Chu Hsi and Neo-Confucianism

By Wing-Tsit Chan | Go to book overview

27

The Establishment of
the School of Chu Hsi and
Its Propagation in Fukien

MAO HUAIXIN


The Founding of the School of Chu Hsi

THE SCHOOL OF CHU HSI was generally known as the Fukien School, and its propagation and influence in Fukien afforded an embryonic form of its role all over the country in the later generations. The term chi-ta-ch'enga (putting together all Neo-Confucian ideas) was first applied to Chu Hsi by his disciples Li Fang-tzub (1214 cs) and Ch'en Ch'unc (1159-1223). This paper aims at inspecting the validity of the term. 1

The main current of this school inherited the ideas of the Ch'eng brothers (Ch'eng Hao,d 1032-1085 and Ch'eng I,e 1033-1107), which were regarded as the most orthodox and pure by the Neo-Confucianists. It did not reject the hsiang-shuf learning (the study of emblems and numbers) of Shao Yungg (1011-1177) although it was considerably marked by the influences of both Taoist and Buddhist ideas. It defined, though not in a written form, the basic classical texts for Neo-Confucianism: among the pre-Ch'in (221-206 B.C.) literatures there were, in addition to the Four Books, 2 the "Appended Remarks" of the Book of Changes, the "Record of Music" in the Book of Rites, the "Hung-fan"h (the Grand Norm) and the "sixteen words from heart to heart" in the "Counsel of the Great Yü"i chapter of the Book of History. In short, the Fukien School, which brought Neo-Confucianism to its culmination, held an all-embracing attitude toward all branches of the Neo-Confucian ideas. In principle it regarded both Buddhism and Taoism as heterodoxy, whereas in practice it absorbed much from Buddhist ways of thinking as well as from the Taoist view of nature. With regard to the latter it is unfortunate that though Taoism, endowed as it was with the germ of natural sciences, should have exercised its positive effects in bringing Neo-Confucianism closer to science, the historical fact witnessed it otherwise. Taoism only mystified and vulgarized Neo-Confucianism.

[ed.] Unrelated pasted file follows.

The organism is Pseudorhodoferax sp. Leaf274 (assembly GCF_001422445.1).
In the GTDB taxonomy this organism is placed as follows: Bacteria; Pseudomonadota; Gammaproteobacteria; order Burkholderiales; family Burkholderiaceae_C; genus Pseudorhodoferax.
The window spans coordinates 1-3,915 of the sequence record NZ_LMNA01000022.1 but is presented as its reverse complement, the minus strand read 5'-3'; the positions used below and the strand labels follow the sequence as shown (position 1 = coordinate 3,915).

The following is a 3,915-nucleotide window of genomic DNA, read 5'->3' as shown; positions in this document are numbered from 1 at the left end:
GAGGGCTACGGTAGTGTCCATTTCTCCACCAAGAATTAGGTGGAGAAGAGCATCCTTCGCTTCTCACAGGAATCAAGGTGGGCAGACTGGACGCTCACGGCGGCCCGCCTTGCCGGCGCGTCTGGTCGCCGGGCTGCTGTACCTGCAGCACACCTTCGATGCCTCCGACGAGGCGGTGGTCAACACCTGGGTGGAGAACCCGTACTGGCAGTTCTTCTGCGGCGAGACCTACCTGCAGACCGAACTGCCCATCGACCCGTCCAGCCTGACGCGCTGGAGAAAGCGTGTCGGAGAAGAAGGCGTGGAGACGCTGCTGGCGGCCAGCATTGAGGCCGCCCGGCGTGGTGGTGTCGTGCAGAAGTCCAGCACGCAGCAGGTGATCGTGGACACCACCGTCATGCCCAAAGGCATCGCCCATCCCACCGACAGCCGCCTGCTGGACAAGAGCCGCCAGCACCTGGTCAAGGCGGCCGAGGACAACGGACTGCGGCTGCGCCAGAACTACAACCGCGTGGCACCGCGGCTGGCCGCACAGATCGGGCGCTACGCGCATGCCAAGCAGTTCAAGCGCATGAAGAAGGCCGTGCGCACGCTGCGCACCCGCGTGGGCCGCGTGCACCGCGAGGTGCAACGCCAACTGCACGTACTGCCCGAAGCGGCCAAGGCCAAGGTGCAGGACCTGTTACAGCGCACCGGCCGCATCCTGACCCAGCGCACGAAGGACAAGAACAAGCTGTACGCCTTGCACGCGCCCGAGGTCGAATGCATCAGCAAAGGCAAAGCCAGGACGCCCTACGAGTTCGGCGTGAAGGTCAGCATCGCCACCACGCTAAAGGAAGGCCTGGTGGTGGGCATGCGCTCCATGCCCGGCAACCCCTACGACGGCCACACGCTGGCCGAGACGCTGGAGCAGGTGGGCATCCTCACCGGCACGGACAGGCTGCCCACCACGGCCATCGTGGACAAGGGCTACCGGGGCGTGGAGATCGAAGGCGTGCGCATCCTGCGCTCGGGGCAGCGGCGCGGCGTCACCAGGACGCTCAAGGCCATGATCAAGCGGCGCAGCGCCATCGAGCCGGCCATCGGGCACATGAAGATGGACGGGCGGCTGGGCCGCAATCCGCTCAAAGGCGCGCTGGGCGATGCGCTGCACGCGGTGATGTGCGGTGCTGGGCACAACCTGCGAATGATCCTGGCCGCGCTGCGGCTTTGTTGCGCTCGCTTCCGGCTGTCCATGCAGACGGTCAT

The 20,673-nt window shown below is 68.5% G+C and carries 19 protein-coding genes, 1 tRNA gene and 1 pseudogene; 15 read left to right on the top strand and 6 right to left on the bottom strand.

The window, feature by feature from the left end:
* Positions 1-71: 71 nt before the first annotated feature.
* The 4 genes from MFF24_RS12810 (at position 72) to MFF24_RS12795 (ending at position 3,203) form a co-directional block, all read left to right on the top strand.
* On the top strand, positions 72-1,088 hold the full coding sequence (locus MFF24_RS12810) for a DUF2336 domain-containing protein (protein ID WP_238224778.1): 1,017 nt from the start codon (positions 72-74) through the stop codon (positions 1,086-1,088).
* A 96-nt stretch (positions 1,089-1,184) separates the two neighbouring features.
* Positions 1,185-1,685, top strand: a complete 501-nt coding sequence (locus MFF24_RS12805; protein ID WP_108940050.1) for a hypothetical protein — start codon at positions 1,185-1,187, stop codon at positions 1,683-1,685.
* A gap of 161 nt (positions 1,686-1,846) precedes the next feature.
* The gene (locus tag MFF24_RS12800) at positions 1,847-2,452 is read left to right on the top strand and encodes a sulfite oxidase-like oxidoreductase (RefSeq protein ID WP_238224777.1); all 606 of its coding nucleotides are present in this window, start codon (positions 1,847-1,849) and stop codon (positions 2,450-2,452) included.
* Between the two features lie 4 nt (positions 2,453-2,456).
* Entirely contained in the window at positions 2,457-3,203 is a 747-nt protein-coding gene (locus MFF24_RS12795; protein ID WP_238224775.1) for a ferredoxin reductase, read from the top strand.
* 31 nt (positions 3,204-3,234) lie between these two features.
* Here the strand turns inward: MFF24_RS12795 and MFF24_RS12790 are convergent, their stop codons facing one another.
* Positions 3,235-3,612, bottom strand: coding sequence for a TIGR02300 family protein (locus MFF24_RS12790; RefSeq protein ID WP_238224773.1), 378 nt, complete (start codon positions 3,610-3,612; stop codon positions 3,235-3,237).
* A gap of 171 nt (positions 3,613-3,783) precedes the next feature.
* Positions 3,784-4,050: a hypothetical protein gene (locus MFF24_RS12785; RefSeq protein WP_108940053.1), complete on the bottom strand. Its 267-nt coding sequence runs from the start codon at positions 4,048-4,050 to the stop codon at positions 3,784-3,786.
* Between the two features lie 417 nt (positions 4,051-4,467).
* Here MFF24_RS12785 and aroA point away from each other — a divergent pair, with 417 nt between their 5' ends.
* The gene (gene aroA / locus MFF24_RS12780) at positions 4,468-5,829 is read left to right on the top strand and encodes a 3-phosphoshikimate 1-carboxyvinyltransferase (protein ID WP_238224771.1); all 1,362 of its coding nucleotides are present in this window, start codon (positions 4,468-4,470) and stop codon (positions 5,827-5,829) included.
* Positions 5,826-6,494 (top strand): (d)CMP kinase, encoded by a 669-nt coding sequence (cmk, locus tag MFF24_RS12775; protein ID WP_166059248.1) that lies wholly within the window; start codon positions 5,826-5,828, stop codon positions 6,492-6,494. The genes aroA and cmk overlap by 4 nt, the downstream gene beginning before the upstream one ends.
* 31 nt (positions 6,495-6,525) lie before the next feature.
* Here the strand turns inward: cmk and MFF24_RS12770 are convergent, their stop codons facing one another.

According to relevant records, when Yang Shihj (1053-1135) a native of Nan-chienk in Fukien, left his teachers the Ch'eng brothers to return home in

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